*** “Rudi calls me the queen of Auschwitz,” chuckles Hedwig (Sandra Hüller). Her laughter is neither mad nor maniacal; it’s a titter of amusement, light and bloodless. Hedwig may be the wife of Auschwitz Commandant Rudolf Höss (Christian Friedel), but she doesn’t fit the profile of a tyrant’s spouse. At once aware and indifferent, she regards the genocide of Jews with mild interest, preferring to focus on the sunflowers and kale growing in her meticulously maintained yard. Hedwig is one of many clues that Jonathan Glazer, the writer-director of The Zone of Interest, is less interested in the banality than the triviality of evil. When movies peer through German eyes at World War II, they typically cling to the momentous, from the 1,200 lives saved by Oskar Schindler to the July 20, 1944, plot to assassinate Hitler with a bomb in a briefcase. What fascinates Glazer, adapting Martin Amis’ novel, are the seemingly incidental details, like the Höss family’s pond freezing over or Rudolf petting a gray-furred dog on a snowy day. The quiet spectacle of ordinary life marching on in the shadow of the Holocaust makes you want to scream in helpless rage, an outcome Glazer stiffly guards against. He has no catharsis to offer, no words of wisdom to impart. His singular drive is to show us that horrific history is made not only by raging monsters, but by men and women who treat the slaughter of millions as another day at the office. And not even an extraordinary day. PG-13. BENNETT CAMPBELL FERGUSON. Bridgeport, Cedar Hills, Cinema 21, Hollywood.


** This shy little story thrust into the cinematic spotlight stands on performances begging to return to the stage. Playwright Mark St. Germain worked with director Matthew Brown to adapt his play for the big screen, focusing on a fictional conversation between Sigmund Freud and future Chronicles of Narnia author and recently converted theologian C.S. Lewis. Freud (Anthony Hopkins), visibly nearing the end of his battle with cancer, summons Lewis (Matthew Goode) to his home in 1939 London as news of Hitler’s movements comes over the radio. Their meeting begins with polite verbal sparring until the looming Nazi threat invades their tangential banter. Afterward, a shaken Lewis drops the pretense as the debate shifts to the existence of God, putting them both on the therapy couch (advantage, Freud). The story spills into the conflicted world of Freud’s daughter Anna, who’s torn by ambition and obligation to her dying father. But don’t get too invested, as her presence merely plays as the arc to Freud’s theatrical resolution. The two leads, at least, offer a captivating spark layered over the indulgent flashbacks and B-plot filler. Their intellectually dense conversation exposes the origins of their opposing, deeply held beliefs, producing a mutual respect rather than a common enemy, a mythical feat in a mediocre movie. PG-13. RAY GILL JR. Fox Tower.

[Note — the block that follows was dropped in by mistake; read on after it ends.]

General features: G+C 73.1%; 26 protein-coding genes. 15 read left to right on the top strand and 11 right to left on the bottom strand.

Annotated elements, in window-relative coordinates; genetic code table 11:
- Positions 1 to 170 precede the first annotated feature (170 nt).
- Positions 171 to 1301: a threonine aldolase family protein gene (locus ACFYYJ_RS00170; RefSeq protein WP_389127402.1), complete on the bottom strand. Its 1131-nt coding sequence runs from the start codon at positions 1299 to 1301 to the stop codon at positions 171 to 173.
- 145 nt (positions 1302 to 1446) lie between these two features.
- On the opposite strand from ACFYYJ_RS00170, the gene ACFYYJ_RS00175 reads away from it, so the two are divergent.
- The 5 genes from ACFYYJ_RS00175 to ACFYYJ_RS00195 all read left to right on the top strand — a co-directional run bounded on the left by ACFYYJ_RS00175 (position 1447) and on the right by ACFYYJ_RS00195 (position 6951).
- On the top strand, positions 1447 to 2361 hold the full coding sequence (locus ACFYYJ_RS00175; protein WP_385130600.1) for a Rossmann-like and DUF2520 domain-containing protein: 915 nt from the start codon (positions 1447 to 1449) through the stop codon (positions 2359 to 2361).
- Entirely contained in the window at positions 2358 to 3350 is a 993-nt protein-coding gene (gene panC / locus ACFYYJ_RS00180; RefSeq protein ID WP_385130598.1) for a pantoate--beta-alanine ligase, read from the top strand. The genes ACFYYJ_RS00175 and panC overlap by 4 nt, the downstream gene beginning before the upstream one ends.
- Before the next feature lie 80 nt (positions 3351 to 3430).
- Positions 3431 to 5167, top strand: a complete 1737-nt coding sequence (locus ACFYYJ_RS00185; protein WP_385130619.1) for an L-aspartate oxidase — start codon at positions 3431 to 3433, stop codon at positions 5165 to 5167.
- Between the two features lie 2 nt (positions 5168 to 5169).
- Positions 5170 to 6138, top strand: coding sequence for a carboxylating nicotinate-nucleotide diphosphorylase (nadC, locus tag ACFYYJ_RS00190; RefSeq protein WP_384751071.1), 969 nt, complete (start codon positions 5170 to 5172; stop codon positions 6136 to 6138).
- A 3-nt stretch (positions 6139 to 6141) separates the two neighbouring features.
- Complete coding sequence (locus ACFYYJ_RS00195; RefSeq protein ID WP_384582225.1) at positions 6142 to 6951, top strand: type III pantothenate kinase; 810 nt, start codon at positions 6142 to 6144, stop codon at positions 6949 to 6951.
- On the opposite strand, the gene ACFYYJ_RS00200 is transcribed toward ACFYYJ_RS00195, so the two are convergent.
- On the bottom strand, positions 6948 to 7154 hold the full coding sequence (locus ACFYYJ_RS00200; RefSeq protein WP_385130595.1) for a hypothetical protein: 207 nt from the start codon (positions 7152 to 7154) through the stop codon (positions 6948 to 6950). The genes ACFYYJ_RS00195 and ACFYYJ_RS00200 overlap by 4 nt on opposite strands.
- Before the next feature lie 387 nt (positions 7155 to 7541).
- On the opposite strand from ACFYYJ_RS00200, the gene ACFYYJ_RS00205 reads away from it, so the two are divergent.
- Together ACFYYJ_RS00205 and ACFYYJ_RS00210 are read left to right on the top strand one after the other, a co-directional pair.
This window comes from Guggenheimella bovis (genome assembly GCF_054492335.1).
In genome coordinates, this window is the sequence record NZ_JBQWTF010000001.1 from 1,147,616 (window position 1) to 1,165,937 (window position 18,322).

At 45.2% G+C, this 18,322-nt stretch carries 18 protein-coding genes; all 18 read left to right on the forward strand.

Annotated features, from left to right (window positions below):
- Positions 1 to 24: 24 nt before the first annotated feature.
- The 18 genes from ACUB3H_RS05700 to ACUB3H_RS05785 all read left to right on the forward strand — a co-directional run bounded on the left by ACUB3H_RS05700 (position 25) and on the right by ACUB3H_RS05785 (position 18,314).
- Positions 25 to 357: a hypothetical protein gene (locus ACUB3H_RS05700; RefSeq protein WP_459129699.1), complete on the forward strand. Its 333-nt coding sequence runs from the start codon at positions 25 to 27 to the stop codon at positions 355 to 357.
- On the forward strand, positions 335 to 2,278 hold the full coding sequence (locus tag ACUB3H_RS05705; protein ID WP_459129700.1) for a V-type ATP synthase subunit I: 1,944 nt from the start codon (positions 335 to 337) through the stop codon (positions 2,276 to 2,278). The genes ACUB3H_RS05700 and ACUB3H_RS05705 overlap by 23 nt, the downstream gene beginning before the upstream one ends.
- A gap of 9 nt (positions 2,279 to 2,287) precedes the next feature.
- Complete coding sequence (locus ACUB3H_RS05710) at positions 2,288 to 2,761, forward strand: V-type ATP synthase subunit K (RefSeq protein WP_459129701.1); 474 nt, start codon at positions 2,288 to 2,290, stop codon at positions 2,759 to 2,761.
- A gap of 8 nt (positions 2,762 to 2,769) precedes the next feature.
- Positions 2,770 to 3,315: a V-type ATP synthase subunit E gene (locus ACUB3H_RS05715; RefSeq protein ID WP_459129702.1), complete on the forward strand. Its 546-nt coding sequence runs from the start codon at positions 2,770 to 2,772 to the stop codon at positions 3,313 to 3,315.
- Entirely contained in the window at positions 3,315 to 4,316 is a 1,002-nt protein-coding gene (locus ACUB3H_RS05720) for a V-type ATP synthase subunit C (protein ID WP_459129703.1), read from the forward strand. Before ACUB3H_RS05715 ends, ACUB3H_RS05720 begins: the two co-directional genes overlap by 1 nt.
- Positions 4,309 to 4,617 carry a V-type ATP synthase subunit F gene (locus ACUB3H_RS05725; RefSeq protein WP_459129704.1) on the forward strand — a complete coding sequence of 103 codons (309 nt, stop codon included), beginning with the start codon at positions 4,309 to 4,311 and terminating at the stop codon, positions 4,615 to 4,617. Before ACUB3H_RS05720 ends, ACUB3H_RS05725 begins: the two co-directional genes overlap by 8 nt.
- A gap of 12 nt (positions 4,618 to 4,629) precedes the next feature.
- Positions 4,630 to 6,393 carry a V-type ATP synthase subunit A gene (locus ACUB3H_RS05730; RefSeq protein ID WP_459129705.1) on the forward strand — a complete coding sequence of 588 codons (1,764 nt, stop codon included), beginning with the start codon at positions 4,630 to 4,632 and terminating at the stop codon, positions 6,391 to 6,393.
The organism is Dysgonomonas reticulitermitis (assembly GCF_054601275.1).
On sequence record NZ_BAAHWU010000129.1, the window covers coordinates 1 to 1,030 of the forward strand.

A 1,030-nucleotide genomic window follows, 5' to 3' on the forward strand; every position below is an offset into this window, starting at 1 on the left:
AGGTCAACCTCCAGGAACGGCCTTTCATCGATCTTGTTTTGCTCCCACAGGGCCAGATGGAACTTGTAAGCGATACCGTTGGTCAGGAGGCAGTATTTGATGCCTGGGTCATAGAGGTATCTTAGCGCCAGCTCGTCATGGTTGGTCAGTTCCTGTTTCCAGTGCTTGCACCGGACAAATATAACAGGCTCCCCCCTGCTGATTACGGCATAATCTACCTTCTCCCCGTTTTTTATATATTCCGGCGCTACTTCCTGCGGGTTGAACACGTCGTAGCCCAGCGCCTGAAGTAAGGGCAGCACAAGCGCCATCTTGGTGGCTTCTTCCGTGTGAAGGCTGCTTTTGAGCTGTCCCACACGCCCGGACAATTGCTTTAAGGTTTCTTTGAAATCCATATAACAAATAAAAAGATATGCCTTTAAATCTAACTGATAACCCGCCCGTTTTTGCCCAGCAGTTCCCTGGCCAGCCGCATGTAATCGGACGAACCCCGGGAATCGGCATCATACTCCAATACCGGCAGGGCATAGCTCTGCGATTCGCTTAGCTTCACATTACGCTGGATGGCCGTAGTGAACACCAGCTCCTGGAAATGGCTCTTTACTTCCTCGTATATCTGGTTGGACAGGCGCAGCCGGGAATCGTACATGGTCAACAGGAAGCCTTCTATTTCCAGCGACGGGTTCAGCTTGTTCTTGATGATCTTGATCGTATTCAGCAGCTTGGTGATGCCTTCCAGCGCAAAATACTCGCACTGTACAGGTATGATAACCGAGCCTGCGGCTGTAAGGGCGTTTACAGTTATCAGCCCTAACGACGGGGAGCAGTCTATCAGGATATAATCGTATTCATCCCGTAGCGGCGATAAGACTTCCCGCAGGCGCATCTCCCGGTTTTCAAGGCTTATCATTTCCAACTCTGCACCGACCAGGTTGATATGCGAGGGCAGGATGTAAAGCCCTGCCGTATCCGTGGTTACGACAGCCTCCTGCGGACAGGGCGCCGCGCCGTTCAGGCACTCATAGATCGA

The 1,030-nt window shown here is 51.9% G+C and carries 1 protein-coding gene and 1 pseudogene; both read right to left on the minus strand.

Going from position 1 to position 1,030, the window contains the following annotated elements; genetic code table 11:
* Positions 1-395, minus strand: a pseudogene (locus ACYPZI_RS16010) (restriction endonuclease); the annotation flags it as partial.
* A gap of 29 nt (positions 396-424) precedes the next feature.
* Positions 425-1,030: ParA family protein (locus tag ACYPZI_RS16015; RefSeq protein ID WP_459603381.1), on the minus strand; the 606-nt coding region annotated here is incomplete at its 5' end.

** A claustrophobic setting and six characters make up this chamber piece/thriller from director Gabriela Cowperthwaite (Blackfish, Megan Leavey). Three Americans and three Russians are working together on the International Space Station when an explosive conflict breaks out on Earth—and both teams soon get communications from their respective governments to take control of the station by any means necessary. I.S.S. begins efficiently as Cowperthwaite establishes the characters’ tension and hesitation. She’s blessed with a strong cast, including Chris Messina, John Gallagher Jr., and Pilou Asbæk (though lead Ariana DeBose feels a bit out of place). Unfortunately, I.S.S. becomes more mechanical in execution—and the characters’ decisions grow more unbelievable—in the second act, and screenwriter Nick Shafir never fully explores the political complications promised by the setup. I.S.S. is decent enough, but Shafir and Cowperthwaite should have injected more edge into the material and taken notes from Alfred Hitchcock’s Lifeboat. R. DANIEL RESTER. Bridgeport, Cedar Hills, City Center, Clackamas, Division Street, Eastport, Evergreen Parkway, Fox Tower, Lloyd Center, Mill Plain, Oak Grove, Pioneer Place, Progress Ridge, Vancouver Mall, Vancouver Plaza.